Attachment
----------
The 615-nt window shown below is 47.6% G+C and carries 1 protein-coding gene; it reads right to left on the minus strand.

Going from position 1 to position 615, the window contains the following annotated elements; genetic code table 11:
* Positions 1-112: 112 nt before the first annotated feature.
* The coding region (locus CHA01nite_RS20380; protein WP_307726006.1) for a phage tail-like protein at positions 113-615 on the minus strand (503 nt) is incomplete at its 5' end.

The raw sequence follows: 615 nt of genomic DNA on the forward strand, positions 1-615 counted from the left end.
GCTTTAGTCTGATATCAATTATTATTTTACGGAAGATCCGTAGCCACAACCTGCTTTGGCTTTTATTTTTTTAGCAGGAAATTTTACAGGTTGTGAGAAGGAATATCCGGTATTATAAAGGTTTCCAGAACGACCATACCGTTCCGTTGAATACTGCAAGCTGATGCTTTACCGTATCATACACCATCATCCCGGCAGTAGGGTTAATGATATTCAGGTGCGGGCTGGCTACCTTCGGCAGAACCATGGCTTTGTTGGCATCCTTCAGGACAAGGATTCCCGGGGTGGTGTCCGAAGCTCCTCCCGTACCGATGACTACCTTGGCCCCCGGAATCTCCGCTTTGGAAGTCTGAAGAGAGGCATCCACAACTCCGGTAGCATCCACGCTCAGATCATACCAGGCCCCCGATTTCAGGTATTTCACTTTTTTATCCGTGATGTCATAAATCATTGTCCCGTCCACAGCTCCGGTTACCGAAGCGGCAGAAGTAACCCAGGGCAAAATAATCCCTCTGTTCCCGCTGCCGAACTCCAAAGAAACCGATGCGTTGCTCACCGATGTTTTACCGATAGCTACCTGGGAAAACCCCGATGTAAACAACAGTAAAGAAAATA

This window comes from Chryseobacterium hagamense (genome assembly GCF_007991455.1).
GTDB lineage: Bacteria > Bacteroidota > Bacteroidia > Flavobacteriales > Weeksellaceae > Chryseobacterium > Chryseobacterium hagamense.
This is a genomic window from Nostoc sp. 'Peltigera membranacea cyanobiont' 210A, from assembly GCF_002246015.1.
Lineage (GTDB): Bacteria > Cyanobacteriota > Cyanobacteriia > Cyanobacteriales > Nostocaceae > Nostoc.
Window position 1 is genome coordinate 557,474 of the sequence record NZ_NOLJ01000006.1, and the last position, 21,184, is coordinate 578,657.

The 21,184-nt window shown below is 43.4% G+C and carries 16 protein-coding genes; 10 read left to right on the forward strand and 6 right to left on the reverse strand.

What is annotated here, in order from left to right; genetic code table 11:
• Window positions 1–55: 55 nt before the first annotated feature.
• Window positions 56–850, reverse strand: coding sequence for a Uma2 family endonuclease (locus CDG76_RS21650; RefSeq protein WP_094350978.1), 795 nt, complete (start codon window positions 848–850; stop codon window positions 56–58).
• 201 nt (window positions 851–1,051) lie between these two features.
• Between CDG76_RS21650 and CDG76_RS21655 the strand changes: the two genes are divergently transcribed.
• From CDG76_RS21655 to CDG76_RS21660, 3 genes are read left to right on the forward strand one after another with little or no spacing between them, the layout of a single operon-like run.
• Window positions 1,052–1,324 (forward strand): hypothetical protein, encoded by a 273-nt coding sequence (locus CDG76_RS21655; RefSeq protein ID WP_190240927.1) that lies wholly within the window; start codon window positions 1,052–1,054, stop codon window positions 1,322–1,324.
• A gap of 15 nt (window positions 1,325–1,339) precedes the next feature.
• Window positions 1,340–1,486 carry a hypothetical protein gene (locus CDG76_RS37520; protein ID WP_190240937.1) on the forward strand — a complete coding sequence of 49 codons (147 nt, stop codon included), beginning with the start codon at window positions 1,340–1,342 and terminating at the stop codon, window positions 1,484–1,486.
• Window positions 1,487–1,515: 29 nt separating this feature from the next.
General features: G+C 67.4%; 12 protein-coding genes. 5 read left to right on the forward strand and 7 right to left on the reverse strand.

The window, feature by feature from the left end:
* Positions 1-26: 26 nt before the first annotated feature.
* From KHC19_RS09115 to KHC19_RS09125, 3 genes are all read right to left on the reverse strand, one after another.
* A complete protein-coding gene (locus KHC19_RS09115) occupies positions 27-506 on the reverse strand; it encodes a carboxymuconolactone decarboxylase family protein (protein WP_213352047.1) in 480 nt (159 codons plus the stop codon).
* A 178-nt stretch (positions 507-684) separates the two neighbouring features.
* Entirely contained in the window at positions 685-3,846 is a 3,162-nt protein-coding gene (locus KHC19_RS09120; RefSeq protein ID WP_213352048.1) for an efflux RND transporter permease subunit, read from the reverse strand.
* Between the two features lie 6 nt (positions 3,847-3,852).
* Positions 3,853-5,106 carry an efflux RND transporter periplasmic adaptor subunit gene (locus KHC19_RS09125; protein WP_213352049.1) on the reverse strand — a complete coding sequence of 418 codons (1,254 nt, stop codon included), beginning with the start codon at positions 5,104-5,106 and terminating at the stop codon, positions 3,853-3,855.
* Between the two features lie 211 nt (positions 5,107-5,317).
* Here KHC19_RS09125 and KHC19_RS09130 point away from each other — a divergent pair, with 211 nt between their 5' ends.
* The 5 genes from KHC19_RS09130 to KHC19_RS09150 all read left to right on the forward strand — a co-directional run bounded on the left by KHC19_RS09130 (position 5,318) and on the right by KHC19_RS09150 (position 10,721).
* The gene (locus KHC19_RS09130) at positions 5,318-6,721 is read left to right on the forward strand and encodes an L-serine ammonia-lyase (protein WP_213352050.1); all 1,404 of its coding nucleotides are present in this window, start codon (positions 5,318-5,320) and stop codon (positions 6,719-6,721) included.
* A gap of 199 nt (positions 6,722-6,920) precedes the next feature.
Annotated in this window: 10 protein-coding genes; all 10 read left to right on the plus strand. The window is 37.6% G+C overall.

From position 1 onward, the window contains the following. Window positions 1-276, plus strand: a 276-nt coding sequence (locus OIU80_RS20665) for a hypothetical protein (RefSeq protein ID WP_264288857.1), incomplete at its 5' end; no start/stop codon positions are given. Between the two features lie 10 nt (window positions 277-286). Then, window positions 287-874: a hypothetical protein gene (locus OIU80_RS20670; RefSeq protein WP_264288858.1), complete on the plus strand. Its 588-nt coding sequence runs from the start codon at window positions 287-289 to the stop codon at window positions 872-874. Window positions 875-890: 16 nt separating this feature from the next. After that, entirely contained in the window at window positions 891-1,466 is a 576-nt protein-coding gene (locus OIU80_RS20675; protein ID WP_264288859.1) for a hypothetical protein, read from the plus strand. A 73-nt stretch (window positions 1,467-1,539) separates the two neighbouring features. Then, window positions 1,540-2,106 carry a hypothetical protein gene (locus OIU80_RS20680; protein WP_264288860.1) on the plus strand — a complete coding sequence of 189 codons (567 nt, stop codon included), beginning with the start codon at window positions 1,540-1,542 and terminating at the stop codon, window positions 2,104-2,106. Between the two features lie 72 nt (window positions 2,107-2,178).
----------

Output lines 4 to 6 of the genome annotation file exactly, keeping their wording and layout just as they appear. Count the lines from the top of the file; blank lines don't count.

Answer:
* The coding region (locus CHA01nite_RS20380; protein WP_307726006.1) for a phage tail-like protein at positions 113-615 on the minus strand (503 nt) is incomplete at its 5' end.

The raw sequence follows: 615 nt of genomic DNA on the forward strand, positions 1-615 counted from the left end.
GCTTTAGTCTGATATCAATTATTATTTTACGGAAGATCCGTAGCCACAACCTGCTTTGGCTTTTATTTTTTTAGCAGGAAATTTTACAGGTTGTGAGAAGGAATATCCGGTATTATAAAGGTTTCCAGAACGACCATACCGTTCCGTTGAATACTGCAAGCTGATGCTTTACCGTATCATACACCATCATCCCGGCAGTAGGGTTAATGATATTCAGGTGCGGGCTGGCTACCTTCGGCAGAACCATGGCTTTGTTGGCATCCTTCAGGACAAGGATTCCCGGGGTGGTGTCCGAAGCTCCTCCCGTACCGATGACTACCTTGGCCCCCGGAATCTCCGCTTTGGAAGTCTGAAGAGAGGCATCCACAACTCCGGTAGCATCCACGCTCAGATCATACCAGGCCCCCGATTTCAGGTATTTCACTTTTTTATCCGTGATGTCATAAATCATTGTCCCGTCCACAGCTCCGGTTACCGAAGCGGCAGAAGTAACCCAGGGCAAAATAATCCCTCTGTTCCCGCTGCCGAACTCCAAAGAAACCGATGCGTTGCTCACCGATGTTTTACCGATAGCTACCTGGGAAAACCCCGATGTAAACAACAGTAAAGAAAATA